Travelling out west to work on the oil patch or up north to drive trucks is a well-documented phenomenon for Nova Scotians. Countless men and women do it each year to make ends meet, pay off debt or save money.
Woodville farmer Alex Greenough went out west last year to fulfill a life-long dream: he participated in what is known as a harvest run.
“It was something I always wanted to do,” said Greenough.
“To get my class 1 is why I went out, and to experience trucking and running a combine and heavier gear,” he said.
Greenough left his Hants County home for Hodgeville, Saskatchewan in June 2018.
“The Saskatchewan government and the farm I worked for paid to get my license and the experience of running a tractor-trailer. I took a trucking course out there,” he said.
And then he signed on to be a crew member with the harvest.
Starting out in Goodland, Kansas, a caravan of combines, grain carts and trucks harvested thousands upon thousands of acres of crops as it inched its way north as the crops ripened.
“In the southern states, the crops are always ready before up here in Canada because of the climate. So, we worked our way from Kanas to Colorado, through North and South Dakota, and Montana,” he said.
“It was 16-hour days, as long as the weather is right.”
Greenough, who works at Green Diamond Equipment and farms part-time, says it was hard being away from home but worthwhile professionally. He made lifelong friends, and gained valuable heavy machinery skills.
He suggests people interested in the agricultural industry should know that there are options to gain experience outside of working on the oil rigs.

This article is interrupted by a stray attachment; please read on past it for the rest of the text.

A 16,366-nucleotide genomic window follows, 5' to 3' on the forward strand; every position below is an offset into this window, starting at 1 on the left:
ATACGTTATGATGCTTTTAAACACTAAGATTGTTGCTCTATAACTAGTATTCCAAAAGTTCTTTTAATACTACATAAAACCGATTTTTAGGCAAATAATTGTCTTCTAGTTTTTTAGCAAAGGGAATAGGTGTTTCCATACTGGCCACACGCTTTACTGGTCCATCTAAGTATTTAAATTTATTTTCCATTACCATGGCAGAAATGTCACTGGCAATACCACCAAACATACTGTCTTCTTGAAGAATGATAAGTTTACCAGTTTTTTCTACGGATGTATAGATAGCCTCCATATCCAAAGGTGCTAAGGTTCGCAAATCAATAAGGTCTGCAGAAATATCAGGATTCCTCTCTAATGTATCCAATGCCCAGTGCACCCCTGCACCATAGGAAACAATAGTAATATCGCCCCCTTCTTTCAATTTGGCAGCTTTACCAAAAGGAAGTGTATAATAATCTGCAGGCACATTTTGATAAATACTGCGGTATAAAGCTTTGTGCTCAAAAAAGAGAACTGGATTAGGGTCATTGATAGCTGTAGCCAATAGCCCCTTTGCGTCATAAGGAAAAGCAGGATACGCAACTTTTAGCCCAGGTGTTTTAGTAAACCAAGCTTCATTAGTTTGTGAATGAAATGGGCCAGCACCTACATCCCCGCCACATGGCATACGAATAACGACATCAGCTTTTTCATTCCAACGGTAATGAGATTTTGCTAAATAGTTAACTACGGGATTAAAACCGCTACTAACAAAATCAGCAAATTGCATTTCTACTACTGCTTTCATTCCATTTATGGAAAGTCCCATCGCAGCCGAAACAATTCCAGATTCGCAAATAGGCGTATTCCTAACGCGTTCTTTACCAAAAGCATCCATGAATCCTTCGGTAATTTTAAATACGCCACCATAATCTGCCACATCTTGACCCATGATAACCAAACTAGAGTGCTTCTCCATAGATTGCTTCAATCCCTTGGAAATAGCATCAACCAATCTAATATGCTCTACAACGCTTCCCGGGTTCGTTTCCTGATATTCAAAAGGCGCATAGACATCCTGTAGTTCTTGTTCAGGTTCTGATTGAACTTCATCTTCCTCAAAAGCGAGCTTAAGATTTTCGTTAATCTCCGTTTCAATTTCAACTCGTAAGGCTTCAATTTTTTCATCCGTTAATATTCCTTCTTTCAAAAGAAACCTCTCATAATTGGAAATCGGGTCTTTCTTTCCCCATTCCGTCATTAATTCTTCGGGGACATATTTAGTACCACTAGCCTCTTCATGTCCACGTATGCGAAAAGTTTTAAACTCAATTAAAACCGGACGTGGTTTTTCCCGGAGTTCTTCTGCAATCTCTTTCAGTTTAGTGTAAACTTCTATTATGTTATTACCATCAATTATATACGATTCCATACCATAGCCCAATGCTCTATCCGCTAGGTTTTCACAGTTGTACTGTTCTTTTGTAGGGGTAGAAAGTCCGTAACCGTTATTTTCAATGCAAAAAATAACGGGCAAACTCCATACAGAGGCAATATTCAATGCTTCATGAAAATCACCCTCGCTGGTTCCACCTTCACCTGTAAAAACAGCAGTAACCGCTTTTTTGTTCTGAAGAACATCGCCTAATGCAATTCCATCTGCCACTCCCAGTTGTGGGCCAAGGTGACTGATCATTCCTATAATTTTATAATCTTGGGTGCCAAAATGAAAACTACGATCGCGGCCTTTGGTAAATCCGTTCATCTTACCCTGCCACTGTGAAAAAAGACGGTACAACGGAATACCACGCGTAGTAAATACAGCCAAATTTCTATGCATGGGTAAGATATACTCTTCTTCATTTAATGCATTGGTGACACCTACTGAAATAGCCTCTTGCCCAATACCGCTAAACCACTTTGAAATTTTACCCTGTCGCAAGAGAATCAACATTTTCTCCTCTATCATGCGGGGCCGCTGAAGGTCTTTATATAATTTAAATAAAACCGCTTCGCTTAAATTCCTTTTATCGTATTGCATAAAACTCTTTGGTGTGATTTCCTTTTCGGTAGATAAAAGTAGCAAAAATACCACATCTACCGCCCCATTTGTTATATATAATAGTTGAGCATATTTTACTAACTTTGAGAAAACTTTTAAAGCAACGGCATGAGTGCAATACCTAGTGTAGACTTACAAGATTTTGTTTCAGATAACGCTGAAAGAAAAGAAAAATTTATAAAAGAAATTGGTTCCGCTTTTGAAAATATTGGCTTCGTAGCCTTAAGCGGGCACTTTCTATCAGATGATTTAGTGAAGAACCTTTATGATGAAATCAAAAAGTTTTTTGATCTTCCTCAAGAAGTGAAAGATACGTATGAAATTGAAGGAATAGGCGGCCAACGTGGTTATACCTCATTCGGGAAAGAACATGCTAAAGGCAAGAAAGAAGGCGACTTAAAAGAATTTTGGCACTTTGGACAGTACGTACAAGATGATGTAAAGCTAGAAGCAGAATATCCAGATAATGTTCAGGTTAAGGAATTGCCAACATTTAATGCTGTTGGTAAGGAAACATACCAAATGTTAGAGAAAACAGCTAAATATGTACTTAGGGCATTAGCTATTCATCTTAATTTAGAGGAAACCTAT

“I think it’s an opportunity for young people, to go out, see that and experience it. It’ll open opportunities for them in the farming world,” Greenough said.
“(You gain) knowledge of equipment, work ethic and you learn to be self-sufficient when you’re very far away from everyone,” he added.
He met people from Canada, across the United States, Australia and South Africa working on the custom harvest.
Greenough estimates he helped harvest well over 10,000 acres of wheat, barley, lentils, canola, and corn during his four-month job.
When asked how much he harvests locally, he laughed and said it’s closer to about 200 acres.
“Out west, there’s a lot bigger gear and a lot bigger country than farming around here.”
He said participating in the harvest run is an eye-opening experience and he recommends it.
“A lot of guys go to the oil patch or they go out to work out west to work for a different reason. This is a farm-based opportunity,” said Greenough.
“It’s not a thing that a lot of guys do.”